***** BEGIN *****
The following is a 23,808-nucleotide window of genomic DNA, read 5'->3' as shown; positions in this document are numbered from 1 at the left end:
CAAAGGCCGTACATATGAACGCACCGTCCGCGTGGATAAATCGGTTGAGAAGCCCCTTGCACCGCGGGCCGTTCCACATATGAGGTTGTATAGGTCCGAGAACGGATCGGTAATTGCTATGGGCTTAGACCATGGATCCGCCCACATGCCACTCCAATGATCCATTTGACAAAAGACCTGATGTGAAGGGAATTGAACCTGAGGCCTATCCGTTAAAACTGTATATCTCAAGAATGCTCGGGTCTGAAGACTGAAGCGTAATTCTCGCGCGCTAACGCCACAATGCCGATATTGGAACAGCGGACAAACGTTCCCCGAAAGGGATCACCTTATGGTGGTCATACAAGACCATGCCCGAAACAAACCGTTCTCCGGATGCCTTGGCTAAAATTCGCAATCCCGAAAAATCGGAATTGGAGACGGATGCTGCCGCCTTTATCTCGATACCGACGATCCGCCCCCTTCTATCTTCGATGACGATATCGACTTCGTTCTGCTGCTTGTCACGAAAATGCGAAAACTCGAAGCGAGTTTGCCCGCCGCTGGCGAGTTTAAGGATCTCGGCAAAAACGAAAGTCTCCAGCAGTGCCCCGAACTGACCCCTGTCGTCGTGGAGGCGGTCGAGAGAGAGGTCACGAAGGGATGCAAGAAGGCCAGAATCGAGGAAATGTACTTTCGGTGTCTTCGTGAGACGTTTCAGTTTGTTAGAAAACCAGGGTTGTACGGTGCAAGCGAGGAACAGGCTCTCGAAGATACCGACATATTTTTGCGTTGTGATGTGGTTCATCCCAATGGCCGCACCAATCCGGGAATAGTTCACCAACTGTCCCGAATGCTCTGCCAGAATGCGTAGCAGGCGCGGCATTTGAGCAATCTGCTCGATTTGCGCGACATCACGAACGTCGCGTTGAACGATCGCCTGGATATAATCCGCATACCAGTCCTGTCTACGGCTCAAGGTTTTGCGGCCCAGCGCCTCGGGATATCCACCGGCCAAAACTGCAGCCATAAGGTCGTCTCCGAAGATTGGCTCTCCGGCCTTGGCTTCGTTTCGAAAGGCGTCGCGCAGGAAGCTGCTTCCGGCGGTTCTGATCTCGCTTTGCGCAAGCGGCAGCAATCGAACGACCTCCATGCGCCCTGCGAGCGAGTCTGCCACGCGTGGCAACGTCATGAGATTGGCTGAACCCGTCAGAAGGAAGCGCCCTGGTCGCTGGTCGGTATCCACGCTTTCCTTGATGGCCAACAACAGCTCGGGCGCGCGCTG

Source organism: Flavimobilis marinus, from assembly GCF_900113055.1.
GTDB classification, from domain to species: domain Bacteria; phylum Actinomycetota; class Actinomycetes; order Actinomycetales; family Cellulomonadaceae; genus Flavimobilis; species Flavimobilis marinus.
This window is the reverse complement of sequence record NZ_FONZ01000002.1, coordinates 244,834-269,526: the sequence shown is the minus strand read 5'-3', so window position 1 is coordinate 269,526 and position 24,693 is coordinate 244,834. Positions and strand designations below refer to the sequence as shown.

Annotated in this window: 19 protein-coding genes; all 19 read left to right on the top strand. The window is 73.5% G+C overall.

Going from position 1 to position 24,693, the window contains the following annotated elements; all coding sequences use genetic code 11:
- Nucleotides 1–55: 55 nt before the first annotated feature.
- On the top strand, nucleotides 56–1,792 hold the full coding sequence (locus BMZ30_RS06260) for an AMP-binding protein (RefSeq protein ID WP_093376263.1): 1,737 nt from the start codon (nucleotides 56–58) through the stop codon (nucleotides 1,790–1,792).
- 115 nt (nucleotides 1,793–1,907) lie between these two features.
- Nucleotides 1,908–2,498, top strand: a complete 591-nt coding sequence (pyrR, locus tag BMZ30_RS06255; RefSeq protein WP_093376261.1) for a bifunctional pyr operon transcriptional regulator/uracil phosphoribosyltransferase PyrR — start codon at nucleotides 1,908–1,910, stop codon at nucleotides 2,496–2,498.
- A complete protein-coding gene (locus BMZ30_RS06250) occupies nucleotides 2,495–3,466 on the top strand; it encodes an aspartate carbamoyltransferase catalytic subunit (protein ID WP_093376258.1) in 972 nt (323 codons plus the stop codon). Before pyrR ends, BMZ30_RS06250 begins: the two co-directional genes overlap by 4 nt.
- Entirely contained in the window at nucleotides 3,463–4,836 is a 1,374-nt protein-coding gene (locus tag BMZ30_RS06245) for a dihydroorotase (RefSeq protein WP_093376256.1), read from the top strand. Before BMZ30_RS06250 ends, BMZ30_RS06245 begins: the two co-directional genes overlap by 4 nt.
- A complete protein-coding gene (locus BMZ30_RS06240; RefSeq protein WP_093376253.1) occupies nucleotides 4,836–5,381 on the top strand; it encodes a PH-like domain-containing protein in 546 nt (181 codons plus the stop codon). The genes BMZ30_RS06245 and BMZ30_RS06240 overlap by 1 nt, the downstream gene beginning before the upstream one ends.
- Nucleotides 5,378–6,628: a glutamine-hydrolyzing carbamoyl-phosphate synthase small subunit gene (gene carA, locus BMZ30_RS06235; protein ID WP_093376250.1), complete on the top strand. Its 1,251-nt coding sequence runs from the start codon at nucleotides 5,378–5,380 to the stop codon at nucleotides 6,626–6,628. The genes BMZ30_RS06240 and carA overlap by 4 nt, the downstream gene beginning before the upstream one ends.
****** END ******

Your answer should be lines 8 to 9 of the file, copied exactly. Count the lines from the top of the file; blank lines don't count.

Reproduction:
- Nucleotides 1–55: 55 nt before the first annotated feature.
- On the top strand, nucleotides 56–1,792 hold the full coding sequence (locus BMZ30_RS06260) for an AMP-binding protein (RefSeq protein ID WP_093376263.1): 1,737 nt from the start codon (nucleotides 56–58) through the stop codon (nucleotides 1,790–1,792).